Millicent; or, The trials of life, by the author of 'The curate of Overton'.

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Hurst and Blackett, 1855

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Page 51 - Say, wast thou conscious of the tears I shed? Hover'd thy spirit o'er thy sorrowing son, Wretch even then, life's journey just begun? Perhaps thou gavest me, though unfelt, a kiss; Perhaps a tear, if souls can weep in bliss — Ah, that maternal smile! it answers — Yes.
Page 111 - Life is real! Life is earnest! And the grave is not its goal; Dust thou art, to dust returnest, Was not spoken of the soul. Not enjoyment, and not sorrow, Is our destined end or way; But to act, that each to-morrow Find us farther than to-day.
Page 111 - Tell me not, in mournful numbers, Life is but an empty dream! — For the soul is dead that slumbers, And things are not what they seem. Life is real! Life is earnest! And the grave is not its goal; Dust thou art, to dust returnest, Was not spoken of the soul.
Page 163 - Trust no future, howe'er pleasant! Let the dead past bury its dead! Act, — act in the living present! Heart within, and GOD o'erhead!
Page 156 - There stands the messenger of truth ; there stands The legate of the skies ; his theme divine, His office sacred, his credentials clear. By him the violated law speaks out Its thunders ; and by him, in strains as sweet As angels use, the Gospel whispers peace.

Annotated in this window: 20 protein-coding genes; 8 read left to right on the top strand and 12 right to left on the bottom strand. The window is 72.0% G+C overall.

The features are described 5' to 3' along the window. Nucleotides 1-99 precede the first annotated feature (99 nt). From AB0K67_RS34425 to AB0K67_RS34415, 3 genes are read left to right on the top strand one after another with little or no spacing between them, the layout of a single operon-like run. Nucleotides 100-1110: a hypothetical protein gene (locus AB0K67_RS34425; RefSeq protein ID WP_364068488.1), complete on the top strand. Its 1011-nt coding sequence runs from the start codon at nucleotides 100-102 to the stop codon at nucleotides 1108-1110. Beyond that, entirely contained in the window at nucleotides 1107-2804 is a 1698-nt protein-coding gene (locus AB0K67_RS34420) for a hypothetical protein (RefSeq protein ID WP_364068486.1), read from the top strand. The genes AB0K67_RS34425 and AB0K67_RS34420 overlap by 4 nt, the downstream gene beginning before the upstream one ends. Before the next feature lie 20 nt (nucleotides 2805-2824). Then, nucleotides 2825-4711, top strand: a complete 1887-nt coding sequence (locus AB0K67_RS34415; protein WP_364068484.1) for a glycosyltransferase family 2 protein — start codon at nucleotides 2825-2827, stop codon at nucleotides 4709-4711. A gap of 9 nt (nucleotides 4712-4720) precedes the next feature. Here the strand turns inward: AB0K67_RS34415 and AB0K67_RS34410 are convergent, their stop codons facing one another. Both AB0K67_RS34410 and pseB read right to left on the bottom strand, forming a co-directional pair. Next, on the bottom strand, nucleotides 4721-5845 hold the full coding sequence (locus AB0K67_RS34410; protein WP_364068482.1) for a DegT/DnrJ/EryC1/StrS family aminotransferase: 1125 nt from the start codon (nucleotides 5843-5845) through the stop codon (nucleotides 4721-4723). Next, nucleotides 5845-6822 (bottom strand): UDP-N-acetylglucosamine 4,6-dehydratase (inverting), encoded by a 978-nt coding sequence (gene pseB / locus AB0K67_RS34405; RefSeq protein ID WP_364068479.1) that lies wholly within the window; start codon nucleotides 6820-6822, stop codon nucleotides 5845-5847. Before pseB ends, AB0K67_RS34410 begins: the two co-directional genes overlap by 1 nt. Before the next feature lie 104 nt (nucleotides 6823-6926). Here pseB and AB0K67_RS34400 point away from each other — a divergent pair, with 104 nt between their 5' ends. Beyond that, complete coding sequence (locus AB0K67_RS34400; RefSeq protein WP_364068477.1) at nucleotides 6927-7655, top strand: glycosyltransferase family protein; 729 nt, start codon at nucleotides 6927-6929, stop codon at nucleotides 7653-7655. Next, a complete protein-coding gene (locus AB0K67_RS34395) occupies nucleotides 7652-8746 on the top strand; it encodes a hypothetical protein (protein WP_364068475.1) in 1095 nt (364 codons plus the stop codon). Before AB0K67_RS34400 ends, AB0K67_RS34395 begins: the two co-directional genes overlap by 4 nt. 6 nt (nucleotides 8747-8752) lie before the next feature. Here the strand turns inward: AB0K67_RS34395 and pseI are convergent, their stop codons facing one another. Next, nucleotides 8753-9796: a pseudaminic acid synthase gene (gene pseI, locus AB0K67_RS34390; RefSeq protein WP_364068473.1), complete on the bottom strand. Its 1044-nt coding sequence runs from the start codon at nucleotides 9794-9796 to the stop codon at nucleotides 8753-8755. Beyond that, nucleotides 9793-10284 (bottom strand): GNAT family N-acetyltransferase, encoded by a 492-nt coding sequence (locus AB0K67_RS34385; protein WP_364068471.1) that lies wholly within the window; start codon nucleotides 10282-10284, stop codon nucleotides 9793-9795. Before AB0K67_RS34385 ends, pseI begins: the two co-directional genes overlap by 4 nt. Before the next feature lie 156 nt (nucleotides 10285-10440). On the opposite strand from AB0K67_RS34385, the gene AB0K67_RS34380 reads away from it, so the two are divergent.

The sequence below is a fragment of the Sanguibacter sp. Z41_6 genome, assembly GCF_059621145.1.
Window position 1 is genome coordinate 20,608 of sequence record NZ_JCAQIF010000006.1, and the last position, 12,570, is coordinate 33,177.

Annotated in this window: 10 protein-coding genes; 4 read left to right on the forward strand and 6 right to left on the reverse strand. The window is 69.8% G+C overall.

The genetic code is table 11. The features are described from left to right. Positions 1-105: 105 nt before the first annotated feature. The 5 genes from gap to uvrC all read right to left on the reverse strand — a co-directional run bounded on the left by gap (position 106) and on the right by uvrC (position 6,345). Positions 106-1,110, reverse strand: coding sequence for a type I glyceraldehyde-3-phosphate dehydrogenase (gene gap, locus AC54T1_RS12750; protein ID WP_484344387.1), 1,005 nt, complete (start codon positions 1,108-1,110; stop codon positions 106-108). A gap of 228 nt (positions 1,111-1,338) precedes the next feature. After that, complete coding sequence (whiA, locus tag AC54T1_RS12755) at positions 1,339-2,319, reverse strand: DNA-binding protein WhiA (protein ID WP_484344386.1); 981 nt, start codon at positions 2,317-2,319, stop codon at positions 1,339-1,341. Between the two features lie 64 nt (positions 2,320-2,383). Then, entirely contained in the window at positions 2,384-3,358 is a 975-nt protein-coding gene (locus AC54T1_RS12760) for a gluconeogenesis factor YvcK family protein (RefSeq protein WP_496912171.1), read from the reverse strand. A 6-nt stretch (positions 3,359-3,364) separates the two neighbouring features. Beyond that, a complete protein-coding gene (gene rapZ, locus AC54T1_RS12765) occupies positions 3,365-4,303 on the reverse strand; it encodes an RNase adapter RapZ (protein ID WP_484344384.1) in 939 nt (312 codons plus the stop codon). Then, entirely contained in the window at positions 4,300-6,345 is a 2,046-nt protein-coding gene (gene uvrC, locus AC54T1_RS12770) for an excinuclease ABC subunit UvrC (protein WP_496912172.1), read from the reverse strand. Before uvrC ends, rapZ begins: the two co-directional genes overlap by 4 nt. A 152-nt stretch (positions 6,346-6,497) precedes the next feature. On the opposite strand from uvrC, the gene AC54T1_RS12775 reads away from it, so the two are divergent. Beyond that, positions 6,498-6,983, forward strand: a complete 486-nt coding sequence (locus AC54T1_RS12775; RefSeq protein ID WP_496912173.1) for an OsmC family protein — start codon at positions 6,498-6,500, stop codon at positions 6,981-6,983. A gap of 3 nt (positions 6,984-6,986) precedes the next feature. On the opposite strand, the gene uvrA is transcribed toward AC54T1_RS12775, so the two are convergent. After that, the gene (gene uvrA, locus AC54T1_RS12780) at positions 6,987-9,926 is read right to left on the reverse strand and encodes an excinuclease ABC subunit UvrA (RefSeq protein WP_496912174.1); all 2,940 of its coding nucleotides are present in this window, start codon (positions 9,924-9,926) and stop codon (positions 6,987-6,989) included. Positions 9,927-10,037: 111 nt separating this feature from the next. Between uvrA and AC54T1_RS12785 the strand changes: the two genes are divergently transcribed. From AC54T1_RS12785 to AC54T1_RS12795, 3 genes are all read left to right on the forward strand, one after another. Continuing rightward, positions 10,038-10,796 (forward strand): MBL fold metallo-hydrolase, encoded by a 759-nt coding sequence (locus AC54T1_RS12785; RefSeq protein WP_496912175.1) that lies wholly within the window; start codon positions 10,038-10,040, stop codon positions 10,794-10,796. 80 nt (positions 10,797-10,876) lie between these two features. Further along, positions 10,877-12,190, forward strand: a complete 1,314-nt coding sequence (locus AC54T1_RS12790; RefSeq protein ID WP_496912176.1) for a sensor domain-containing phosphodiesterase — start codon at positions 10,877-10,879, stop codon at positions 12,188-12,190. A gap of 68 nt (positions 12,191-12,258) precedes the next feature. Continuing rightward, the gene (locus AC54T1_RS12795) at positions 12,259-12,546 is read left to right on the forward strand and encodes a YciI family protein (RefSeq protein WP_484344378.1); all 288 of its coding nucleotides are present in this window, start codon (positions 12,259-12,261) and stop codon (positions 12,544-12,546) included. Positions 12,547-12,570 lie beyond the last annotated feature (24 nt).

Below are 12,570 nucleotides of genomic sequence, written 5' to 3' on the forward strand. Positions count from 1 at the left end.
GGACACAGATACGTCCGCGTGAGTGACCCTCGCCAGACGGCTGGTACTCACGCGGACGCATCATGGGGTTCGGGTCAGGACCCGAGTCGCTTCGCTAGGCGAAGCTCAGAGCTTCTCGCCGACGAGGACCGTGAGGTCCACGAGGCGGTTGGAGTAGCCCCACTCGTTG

Page 188 - Buds were blowing, waters flowing, Birds were singing' on the tree, Everything was bright and glowing, When the angels came for thee. Death had laid aside his terror, And he found thee calm and mild, Lying in thy robes of whiteness, Like a pure and stainless child. Hardly had the...
Page 219 - Than every free-born glance confessed The guileless movements of her breast; Whether joy danced in her dark eye, Or woe or pity claimed a sigh, Or filial love was glowing there, Or meek devotion poured a prayer, Or tale of injury called forth The indignant spirit of the North. One only passion unrevealed, With maiden pride the maid concealed, Yet not less purely felt the flame— Oh! need I tell that passion's name! xx Impatient of the silent horn, Now on the gale her voice was borne: "Father!" she...
Page 51 - Dupe of to-morrow even from a child. Thus many a sad to-morrow came and went, Till, all my stock of infant sorrow spent, I learn'd at last submission to my lot ; But, though I less deplored thee, ne'er forgot.
Page 188 - Dwelling in the land of glory With the saints and angels now. Brighter, fairer far than living, With no trace of woe or pain, Robed in everlasting beauty, Shall I see thee once again, By the light that never fadeth, Underneath eternal skies, When the dawn of resurrection Breaks o'er deathless Paradise.
Page 4 - All who knew, envied ; yet in envy loved : Can fancy form more finish'd happiness ? Fix'd was the nuptial hour. Her stately dome Rose on the sounding beach. The glittering spires Float in the wave, and break against the shore : So break those glitt'ring shadows, human joys.

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